If you’ve been following Fantasy Authors Handbook for any length of time you’ll know I’m not big on rules for writing fiction. Fiction is an art form, and so has to be open to new ideas, new methods, new voices.

That said, there is one rule, at least for novel-length fiction, that I feel rather strongly about, and that is: one scene, one POV.

If you’re writing in first person, point of view is easy: everything is coming from the experience of the first person narrator: I did this, I saw that, and I felt good about it. In first person writing there’s no room to get into the heads, to hear the unspoken thoughts, of anyone else in the story. This is POV at its purest state.

It can get a bit more complicated in third person: He did this, she saw that, they felt good about it…? If “he” and “she” are separate people in that last sentence, one of them has to be the POV character, so it’s either: He did this, she saw that, she felt good about it or She did this, he saw that, he felt good about it. Why? Because what “he” did is likely clear to the person looking, but its not necessarily clear to the person doing something exactly what the other person saw, and though we can guess at what other people think, we can’t know for sure.

POV is the one element that newer, less experienced authors struggle with. I see it, and try to correct it, time and time again with the authors I work with. Some get it right away, others struggle to see breakdowns in POV happening in their own writing. And, like anything that might fall into the category of a (I cringe to use the word…) mistake, it can be difficult to spot even for the most experienced author, at least in the occasional or smaller lapse in POV.

In terms of a bigger issue with messy POV all over the place, that’s where a capable and experienced editor comes into play. But that doesn’t mean POV is impossible to learn, or impossible to see in our own writing. This week, let’s look at one of the places that slips in POV can be the most evident, and that’s thoughts and actions adjacent to or as part of dialog attribution.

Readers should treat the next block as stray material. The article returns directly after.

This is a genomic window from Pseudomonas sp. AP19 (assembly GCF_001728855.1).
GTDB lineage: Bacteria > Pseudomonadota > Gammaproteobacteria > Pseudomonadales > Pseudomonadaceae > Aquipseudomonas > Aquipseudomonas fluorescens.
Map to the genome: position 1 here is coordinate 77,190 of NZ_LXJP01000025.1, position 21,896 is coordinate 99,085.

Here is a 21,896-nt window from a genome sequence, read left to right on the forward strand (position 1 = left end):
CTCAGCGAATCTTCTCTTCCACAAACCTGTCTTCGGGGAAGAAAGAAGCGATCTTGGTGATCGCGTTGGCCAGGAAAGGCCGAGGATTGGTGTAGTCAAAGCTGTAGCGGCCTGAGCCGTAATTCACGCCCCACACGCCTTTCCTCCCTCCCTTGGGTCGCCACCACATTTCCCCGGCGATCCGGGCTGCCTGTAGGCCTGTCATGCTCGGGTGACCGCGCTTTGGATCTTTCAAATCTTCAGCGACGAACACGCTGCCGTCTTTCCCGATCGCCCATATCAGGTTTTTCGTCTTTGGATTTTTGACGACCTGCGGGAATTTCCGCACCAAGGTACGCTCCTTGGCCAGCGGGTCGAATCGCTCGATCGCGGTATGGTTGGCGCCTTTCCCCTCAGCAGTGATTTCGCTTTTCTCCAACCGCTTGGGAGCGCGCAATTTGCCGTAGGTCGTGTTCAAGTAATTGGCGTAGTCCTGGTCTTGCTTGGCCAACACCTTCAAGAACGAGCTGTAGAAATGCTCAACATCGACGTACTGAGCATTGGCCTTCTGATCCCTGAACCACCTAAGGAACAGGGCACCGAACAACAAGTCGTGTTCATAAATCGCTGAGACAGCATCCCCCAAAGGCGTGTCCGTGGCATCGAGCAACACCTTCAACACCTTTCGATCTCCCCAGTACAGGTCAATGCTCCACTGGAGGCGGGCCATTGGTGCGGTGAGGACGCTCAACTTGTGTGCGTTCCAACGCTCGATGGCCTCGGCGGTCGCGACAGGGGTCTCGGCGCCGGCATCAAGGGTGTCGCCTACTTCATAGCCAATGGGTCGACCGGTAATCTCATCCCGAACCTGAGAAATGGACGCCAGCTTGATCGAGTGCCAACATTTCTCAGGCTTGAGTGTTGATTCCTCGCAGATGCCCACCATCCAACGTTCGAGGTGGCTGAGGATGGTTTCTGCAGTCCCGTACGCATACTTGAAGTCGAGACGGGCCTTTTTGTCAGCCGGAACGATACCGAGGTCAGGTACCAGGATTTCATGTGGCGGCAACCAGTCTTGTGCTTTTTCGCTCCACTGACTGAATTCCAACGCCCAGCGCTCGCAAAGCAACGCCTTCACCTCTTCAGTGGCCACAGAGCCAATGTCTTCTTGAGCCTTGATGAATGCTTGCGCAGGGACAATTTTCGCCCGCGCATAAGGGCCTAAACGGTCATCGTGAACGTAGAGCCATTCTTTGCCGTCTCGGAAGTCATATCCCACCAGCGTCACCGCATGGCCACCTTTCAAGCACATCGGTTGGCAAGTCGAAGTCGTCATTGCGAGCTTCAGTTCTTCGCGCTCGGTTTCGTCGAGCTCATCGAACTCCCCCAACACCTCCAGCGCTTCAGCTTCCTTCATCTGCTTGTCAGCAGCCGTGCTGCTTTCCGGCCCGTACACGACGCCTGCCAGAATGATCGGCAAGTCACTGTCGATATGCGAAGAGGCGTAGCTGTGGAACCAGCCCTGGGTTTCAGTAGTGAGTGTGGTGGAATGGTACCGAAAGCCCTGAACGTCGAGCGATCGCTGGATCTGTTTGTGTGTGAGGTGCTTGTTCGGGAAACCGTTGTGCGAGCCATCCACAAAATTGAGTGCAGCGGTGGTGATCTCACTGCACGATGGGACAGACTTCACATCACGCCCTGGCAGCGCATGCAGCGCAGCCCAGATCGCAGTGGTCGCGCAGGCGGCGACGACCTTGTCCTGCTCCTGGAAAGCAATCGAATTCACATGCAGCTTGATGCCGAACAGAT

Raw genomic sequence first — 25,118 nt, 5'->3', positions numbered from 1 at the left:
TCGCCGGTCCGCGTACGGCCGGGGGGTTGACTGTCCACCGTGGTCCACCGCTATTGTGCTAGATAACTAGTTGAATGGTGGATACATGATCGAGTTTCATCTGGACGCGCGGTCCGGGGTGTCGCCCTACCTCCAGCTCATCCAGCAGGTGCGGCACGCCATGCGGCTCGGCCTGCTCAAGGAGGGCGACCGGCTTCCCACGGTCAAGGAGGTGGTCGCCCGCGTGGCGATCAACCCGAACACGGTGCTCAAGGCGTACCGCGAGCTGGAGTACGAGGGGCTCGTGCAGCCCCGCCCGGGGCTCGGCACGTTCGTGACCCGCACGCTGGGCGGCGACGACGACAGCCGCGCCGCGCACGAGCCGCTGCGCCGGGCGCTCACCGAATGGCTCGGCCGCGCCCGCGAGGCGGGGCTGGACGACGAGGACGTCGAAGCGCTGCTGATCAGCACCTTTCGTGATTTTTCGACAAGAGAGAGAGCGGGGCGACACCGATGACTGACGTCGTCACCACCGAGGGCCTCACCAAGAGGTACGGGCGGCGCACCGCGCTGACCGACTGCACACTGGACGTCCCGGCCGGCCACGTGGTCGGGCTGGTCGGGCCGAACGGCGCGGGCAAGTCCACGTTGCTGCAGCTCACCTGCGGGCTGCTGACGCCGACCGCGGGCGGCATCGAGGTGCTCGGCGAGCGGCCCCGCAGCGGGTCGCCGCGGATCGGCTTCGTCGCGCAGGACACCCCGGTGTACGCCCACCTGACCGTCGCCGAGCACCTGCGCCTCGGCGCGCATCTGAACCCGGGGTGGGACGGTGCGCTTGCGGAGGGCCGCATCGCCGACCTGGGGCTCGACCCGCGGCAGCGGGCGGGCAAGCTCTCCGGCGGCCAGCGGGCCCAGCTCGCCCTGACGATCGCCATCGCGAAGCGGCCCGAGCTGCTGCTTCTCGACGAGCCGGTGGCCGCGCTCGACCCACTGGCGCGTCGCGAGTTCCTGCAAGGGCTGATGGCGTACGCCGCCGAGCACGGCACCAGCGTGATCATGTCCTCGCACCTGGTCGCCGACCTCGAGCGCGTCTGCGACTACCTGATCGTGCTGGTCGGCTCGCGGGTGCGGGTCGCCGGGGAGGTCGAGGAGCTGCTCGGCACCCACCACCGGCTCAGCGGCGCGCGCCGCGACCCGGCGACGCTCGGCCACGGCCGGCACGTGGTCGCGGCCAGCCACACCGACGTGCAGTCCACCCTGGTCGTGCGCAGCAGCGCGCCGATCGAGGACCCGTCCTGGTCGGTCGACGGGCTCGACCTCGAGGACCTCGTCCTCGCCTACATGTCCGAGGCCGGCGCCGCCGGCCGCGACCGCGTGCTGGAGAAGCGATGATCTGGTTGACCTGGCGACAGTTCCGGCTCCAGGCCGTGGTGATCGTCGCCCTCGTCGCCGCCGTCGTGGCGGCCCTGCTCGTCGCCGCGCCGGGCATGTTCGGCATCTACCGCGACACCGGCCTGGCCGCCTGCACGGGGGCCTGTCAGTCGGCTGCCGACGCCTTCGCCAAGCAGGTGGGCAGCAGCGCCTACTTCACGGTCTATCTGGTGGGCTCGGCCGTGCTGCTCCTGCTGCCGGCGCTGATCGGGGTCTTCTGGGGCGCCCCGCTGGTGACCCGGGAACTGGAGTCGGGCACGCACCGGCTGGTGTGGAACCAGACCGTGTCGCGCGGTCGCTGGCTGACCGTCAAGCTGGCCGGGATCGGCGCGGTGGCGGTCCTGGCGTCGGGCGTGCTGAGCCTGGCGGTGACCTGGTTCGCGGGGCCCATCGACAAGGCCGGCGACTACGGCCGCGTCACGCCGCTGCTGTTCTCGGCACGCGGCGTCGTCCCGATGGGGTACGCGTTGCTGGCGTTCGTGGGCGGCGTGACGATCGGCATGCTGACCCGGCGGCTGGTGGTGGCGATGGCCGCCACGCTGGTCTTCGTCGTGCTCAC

Dialog attribution is simply: which character is saying this line of dialog? This…

“Hi, this is me talking,” Galen said.

…tells us Galen said “Hi, this is me talking.”

We can add a little emotional or intellectual context (thoughts) to that:

“Hi, this is me talking,” Galen said, hoping everyone recognized him now.

That puts the scene in Galen’s POV because it’s revealed that he’s hoping something. If the scene has been previously established as coming from Bronwyn’s POV, a simple add can keep us from going inside Galen’s head:

“Hi, this is me talking,” Galen said, clearly hoping everyone recognized him now.

“Clearly” indicates that this is Bronwyn thinking, and she’s assuming he’s hoping everyone recognized him, but she can’t necessarily know that the way Galen can know what he’s thinking in his POV.

It’s in this spot that POV tends to wander, because we often want our readers to know what our characters are thinking, and want to coordinate the action of the unfolding plot. For instance:

“I came alone,” Bronwyn lied, knowing backup was a single safe word away.

“Good, because if there’s anyone else here, I’m blowing myself up,” Galen replied, his finger on the detonator, which only he knew was actually plugged into nothing.

So then in this exchange, only one of the bits that follow the dialog are okay. A decision has to be made as to which of these characters is the POV character. Is it Bronwyn, who knows she has backup but has no idea Galen’s bomb is fake? Or is it Galen, who thinks Bronwyn came alone and knows his bomb is fake?

If we (your readers) know both these things there’s no suspense. We know Bronwyn is fine either way: she can summon help with a safe word, and anyway, there’s no bomb. But suspense comes from an imbalance in information: Galen (the POV character) knows something Bronwyn (not the POV character) doesn’t know, or you’ve previously written a scene in which something about Bronwyn is revealed that Galen (as current POV character) doesn’t know, so his thinking she came alone makes you worried for Galen.

In any case, your readers should be worried, one way or the other: Galen doesn’t realize he’s about to get busted, or Bronwyn thinks she can’t use the safe word or Galen will blow them both up.

The story lives in that disconnect, so if you’re lazy about POV, you’re dong damage to your story. Look first at the actions and thoughts around dialog to make sure that we’re only seeing inside the experiences (she saw, he thought, etc.) of one character in each scene.

—Philip Athans


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About Philip Athans

Philip Athans is the New York Times best-selling author of Annihilation and a dozen other books including The Guide to Writing Fantasy and Science Fiction, and Writing Monsters. His blog, Fantasy Author’s Handbook, (https://fantasyhandbook.wordpress.com/) is updated every Tuesday, and you can follow him on Twitter @PhilAthans.
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1 Response to DIALOG AND POV

  1. Pingback: About This Writing Stuff… | Phil Giunta – Paranormal, Fantasy, & SF Writer

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